Probably the stars have been there all along, but time has lapsed since we visited. At sunset I waited impatiently in the porch, out of the wind, until they began to pop in the deepening blue. I watched the Summer Triangle down into the west as if for the last time. Orion was rising in the east, holding open the sky to let the cold air in.
on the way through the pale trees, although I am naturally gratified to use a recently-acquired word.
The mind of this strange man is worth a visit, however, and demonstrates the truism that images and narratives are diminished by their exegesis; even Jung could only make his stories smaller when he enlarged upon them.
lxx : Have an argument
No, not the kind taking place in Room 12A. In the darkness before today’s sodden dawn the pen scrawled reluctantly across sheet after sheet of file paper (can’t produce a good argument using a word processor, however ten-fingered I may be).
Looking at the result is like looking at holiday packing: gloom at the shabby aspect of one’s possessions, grave doubts that the right things have been selected, wondering what is the essential item you have certainly forgotten, and a growing conviction that this monstrous heap will never all go in.
The storm has not stripped out the sand, though I think the landslides have been on the move again. Today was benign but perhaps not quite paddleable – at least, we did not paddle.
Later, what is possibly the cutest instrument in the western world made a reappearance:
the curved soprano sax. This one has been having a little rest in its case for most of the last eighteen years, but there was its voice again, parping occasionally from lack of practice, contending with the piano and giggles. While listening, I compounded apple cake in the kitchen, and (enjoying the ironies) thought, Thank God we are a musical nation.
I’ve been looking through some photos from last week. There was little time to go anywhere except the College itself, or a quick doddle round the Close for fresh air. Luckily, there was a fascinating exhibition in the library, and the cathedral always rewards. (Click a thumbnail for the gallery. If you want to see texts properly, click on link from gallery to full size.)
Today I went looking for a quiet place on the stairs in which to find a teasing line. Instead I found an image, obscure at first but clarifying into black comedy.
I don’t think he or she made it.
So goodbye to the lectures and a brief hello to some nearestsanddearests; full of apple crumble we admired the Close and the cathedral lit by what looked like about seven million lux, killing the stars.
I have swapped my austere hall-of-residence style bed for something even more austere, having no bedstead at all; but the ambience is friendly, and I am cooched up on the sofa with the Middle English Metrical Paraphrase of the Old Testament:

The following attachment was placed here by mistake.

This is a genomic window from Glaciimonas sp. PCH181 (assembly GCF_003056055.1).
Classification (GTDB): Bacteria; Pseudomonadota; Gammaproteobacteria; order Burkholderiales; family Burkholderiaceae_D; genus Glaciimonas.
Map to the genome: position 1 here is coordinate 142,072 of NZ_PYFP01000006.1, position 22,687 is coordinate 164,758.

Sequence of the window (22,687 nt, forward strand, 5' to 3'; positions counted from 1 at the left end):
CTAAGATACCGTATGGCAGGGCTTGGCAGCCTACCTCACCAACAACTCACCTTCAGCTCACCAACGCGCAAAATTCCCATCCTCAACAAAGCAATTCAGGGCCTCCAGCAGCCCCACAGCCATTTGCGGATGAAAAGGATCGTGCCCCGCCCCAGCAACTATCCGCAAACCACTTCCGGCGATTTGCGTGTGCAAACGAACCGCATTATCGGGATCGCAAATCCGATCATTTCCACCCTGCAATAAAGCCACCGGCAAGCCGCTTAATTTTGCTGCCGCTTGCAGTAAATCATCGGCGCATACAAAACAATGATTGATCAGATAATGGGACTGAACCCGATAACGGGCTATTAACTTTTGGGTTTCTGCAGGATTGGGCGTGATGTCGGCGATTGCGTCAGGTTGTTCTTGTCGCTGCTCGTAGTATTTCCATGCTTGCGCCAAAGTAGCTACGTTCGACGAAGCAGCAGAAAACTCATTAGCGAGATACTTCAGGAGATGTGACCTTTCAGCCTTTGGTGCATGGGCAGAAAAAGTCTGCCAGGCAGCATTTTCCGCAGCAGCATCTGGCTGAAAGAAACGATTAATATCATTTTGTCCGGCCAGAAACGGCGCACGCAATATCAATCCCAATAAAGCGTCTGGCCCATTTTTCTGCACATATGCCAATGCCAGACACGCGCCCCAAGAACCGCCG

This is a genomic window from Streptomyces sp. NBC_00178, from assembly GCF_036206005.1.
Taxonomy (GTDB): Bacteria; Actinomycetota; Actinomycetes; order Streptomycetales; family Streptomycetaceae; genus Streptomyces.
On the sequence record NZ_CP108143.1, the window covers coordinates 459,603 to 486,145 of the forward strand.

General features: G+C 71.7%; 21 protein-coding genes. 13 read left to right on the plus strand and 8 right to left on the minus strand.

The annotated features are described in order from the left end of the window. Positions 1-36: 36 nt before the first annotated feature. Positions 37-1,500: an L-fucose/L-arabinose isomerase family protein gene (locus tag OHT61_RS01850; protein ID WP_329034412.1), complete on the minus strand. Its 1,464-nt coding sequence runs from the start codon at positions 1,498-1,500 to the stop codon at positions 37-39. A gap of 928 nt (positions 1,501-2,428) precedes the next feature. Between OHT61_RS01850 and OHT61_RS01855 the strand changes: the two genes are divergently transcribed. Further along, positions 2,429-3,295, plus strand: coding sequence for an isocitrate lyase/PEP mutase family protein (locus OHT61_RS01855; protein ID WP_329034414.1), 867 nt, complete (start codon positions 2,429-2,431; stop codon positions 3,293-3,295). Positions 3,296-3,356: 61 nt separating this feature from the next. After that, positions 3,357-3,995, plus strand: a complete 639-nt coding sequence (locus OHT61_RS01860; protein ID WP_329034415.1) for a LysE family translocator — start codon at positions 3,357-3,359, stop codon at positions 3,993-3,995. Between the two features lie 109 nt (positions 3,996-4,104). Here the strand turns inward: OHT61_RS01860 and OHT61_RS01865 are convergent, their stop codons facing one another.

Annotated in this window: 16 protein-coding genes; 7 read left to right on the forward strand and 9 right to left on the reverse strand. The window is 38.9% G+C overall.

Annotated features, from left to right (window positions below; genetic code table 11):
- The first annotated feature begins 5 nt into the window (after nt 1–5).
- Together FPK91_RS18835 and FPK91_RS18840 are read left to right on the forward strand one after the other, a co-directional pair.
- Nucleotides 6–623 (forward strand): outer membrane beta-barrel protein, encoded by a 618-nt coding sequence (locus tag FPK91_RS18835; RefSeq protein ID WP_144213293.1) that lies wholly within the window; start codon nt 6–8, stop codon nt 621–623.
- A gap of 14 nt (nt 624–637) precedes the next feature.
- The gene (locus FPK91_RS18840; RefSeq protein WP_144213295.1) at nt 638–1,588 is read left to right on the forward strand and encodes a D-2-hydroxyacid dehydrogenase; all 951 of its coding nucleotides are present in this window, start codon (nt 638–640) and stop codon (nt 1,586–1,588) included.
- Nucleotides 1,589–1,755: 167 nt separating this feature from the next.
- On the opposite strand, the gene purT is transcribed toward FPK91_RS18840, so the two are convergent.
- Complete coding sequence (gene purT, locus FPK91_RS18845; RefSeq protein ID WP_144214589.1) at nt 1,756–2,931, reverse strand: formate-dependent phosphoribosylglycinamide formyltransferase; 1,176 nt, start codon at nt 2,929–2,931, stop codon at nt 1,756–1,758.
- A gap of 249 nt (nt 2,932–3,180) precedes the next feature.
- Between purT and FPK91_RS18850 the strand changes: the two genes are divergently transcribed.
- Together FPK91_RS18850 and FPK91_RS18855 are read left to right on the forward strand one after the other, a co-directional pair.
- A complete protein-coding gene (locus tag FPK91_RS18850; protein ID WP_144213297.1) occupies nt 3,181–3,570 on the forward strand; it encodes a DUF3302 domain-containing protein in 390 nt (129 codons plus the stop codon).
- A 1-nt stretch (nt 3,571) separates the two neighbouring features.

In this boke that cald is Genesis
ther may men see the soth unsoght
How God, that beldes in endlese blyse,
all only with Hys Word hath wroght
Hevyn on heght for Hym and Hys,
this erth and all that ever is oght.
This erth was wyde and wast
and no gud on yt grovyd;
On the heght the Holi Gast
abown the waters movyd.
Milton, eat your heart out.
The best thing about this book (as far as I am concerned) it that it has informed me of the existence of Hrotsvit, apparently a tenth-century canoness who referred to herself as the Forceful Testimony of Gandersheim, and wrote sacred dramas in the form of Terentian comedy, redeeming the form (she said) from his pagan smuttiness. How lovely to imagine her beavering away, and thinking “Ha! Take that, Terence!” every time she finished a good bit.
In spite of some interesting ideas, the rest has been a struggle. I don’t mind the content, or the slightly experimental form. It’s mostly because of the English. The constantly repeated use of favourite words is like squeaking chalk – “profound” and “deep”, sometimes even “deeply profound” and “profoundly deep”, multiple times on what feels like every page. Other words and phrases were almost equally intrusive. If only the author had gone through and removed every adjective, the book would be ten pages shorter, and if he had eliminated at least 50% of the repetitions, it would be twenty pages more readable.
So I’ve let myself off the concluding chapters. I’ll deal with the actual ideas elsewhere, and they’ll probably be useful. But genuine thanks for Hrotsvit.
It’s a classic failure to organise: fling everything in on top of itself, incomprehensible page following puzzling extract on top of contentious essay, accompanied by alternating layers of tosh, bits of Mesopotamia, defunct television criticism, and (of course) recent investigations into specific gravity. It may be necessary to jump up and down on the heap. Insofar as there is a plan, this should continue for a few more weeks (barring accidents), at which point everything should receive a good stir-up and be left for a week or two to fractionate.
I wonder if it will work?
In a book about apocalypses and endings in fiction, it seemed appropriate to begin with the most recently written segment, which is the epilogue, before returning to chapter/lecture 1, mischievously entitled “The End”.
It was perhaps an error to cook a ginger cake between chapters 2 and 3. The tin is almost empty.
Lots of technical vocabulary in this one. Some of the authors translate or define the Greek terms they use; some just transliterate; and some don’t bother at all. Which leaves me, with my primitive half-familiarity with the Greek alphabet, painfully sounding out words, and hoping they will come out as something vaguely familiar and guessable.
A few are fairly easy given a context – I could cope with θεολογια; and γνωσις was doable. But προσαρμοσας? Urg.
As for the English language parts: some of these sentences and paragraphs will remain mysterious to me for ever. But that’s another story.